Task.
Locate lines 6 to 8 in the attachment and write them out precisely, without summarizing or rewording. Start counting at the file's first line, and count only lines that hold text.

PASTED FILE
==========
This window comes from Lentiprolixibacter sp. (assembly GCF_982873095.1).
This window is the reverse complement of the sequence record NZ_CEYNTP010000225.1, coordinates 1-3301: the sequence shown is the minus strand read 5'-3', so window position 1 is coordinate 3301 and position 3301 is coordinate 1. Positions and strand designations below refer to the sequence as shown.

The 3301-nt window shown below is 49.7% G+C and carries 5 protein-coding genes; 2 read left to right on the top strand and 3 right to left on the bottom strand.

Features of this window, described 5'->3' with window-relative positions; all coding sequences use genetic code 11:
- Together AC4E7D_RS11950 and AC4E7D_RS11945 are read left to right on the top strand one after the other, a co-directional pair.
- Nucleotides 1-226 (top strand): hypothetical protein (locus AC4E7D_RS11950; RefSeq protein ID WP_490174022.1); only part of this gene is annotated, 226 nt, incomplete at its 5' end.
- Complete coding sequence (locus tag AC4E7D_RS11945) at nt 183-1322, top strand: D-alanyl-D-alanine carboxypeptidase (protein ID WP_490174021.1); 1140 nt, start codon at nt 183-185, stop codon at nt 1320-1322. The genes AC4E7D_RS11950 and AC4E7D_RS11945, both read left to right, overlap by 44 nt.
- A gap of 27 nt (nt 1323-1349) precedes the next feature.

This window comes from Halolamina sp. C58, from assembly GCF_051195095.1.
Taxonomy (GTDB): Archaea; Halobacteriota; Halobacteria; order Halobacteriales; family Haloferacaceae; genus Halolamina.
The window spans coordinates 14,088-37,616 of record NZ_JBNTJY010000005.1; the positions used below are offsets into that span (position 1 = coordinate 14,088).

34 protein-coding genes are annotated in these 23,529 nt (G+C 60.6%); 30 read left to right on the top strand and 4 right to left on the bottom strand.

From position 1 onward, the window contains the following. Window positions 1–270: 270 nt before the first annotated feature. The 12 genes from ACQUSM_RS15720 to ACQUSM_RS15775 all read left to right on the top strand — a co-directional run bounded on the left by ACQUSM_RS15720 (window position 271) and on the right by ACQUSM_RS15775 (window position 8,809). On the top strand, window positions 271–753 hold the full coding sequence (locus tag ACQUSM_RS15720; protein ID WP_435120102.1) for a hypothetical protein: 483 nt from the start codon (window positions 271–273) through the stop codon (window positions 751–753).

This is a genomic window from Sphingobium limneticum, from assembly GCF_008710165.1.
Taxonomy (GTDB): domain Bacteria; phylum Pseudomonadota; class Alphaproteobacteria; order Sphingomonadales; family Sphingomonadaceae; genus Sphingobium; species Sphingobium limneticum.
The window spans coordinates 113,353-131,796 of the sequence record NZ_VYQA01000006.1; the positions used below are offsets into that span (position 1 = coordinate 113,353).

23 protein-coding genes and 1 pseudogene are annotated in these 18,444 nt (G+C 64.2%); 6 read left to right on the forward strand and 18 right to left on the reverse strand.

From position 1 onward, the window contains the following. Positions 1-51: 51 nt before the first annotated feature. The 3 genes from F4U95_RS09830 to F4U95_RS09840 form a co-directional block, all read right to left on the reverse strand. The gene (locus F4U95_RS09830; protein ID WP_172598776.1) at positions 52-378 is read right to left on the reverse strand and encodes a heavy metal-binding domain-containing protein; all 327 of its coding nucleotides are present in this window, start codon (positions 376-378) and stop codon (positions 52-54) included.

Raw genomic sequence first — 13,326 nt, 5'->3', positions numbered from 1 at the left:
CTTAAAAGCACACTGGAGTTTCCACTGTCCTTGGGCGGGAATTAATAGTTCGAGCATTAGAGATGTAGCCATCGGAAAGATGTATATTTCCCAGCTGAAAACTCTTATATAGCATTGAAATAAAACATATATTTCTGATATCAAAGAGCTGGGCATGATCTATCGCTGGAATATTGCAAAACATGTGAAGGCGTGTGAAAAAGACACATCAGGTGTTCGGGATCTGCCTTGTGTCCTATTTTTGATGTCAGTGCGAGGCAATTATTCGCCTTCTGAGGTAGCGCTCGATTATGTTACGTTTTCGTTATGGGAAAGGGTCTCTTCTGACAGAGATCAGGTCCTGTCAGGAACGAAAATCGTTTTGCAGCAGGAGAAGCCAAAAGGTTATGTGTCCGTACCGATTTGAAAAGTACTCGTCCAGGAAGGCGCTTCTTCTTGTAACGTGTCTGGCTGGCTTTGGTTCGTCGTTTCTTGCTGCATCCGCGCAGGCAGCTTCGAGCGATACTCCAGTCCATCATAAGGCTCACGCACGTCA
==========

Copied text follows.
- Nucleotides 1-226 (top strand): hypothetical protein (locus AC4E7D_RS11950; RefSeq protein ID WP_490174022.1); only part of this gene is annotated, 226 nt, incomplete at its 5' end.
- Complete coding sequence (locus tag AC4E7D_RS11945) at nt 183-1322, top strand: D-alanyl-D-alanine carboxypeptidase (protein ID WP_490174021.1); 1140 nt, start codon at nt 183-185, stop codon at nt 1320-1322. The genes AC4E7D_RS11950 and AC4E7D_RS11945, both read left to right, overlap by 44 nt.
- A gap of 27 nt (nt 1323-1349) precedes the next feature.